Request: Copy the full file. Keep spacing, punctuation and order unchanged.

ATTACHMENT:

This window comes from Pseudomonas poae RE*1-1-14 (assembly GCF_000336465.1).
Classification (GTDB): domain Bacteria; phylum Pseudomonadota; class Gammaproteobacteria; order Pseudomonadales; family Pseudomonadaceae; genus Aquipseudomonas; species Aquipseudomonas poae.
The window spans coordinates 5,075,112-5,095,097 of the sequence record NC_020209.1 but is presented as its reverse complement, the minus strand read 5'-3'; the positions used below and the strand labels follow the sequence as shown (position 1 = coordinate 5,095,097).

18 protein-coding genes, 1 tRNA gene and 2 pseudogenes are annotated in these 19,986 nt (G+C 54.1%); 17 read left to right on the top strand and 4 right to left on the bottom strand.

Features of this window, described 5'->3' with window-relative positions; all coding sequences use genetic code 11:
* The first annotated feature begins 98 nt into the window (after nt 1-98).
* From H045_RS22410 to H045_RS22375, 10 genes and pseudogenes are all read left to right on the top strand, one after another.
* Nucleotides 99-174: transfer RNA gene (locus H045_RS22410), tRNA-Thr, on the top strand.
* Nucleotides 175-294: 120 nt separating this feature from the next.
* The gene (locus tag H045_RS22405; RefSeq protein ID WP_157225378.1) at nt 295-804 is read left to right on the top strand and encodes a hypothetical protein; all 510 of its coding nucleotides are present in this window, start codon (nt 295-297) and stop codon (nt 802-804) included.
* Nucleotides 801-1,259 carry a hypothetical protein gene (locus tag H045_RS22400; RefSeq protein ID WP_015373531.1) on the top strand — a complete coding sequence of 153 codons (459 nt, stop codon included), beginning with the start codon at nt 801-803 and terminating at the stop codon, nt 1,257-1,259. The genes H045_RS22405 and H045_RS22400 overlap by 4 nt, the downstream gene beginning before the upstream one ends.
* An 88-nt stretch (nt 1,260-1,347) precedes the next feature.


This window comes from Pseudomonas poae RE*1-1-14 (assembly GCF_000336465.1).
Classification (GTDB): domain Bacteria; phylum Pseudomonadota; class Gammaproteobacteria; order Pseudomonadales; family Pseudomonadaceae; genus Aquipseudomonas; species Aquipseudomonas poae.
The window spans coordinates 5,075,112-5,095,097 of the sequence record NC_020209.1 but is presented as its reverse complement, the minus strand read 5'-3'; the positions used below and the strand labels follow the sequence as shown (position 1 = coordinate 5,095,097).

18 protein-coding genes, 1 tRNA gene and 2 pseudogenes are annotated in these 19,986 nt (G+C 54.1%); 17 read left to right on the top strand and 4 right to left on the bottom strand.

Features of this window, described 5'->3' with window-relative positions; all coding sequences use genetic code 11:
* The first annotated feature begins 98 nt into the window (after nt 1-98).
* From H045_RS22410 to H045_RS22375, 10 genes and pseudogenes are all read left to right on the top strand, one after another.
* Nucleotides 99-174: transfer RNA gene (locus H045_RS22410), tRNA-Thr, on the top strand.
* Nucleotides 175-294: 120 nt separating this feature from the next.
* The gene (locus tag H045_RS22405; RefSeq protein ID WP_157225378.1) at nt 295-804 is read left to right on the top strand and encodes a hypothetical protein; all 510 of its coding nucleotides are present in this window, start codon (nt 295-297) and stop codon (nt 802-804) included.
* Nucleotides 801-1,259 carry a hypothetical protein gene (locus tag H045_RS22400; RefSeq protein ID WP_015373531.1) on the top strand — a complete coding sequence of 153 codons (459 nt, stop codon included), beginning with the start codon at nt 801-803 and terminating at the stop codon, nt 1,257-1,259. The genes H045_RS22405 and H045_RS22400 overlap by 4 nt, the downstream gene beginning before the upstream one ends.
* An 88-nt stretch (nt 1,260-1,347) precedes the next feature.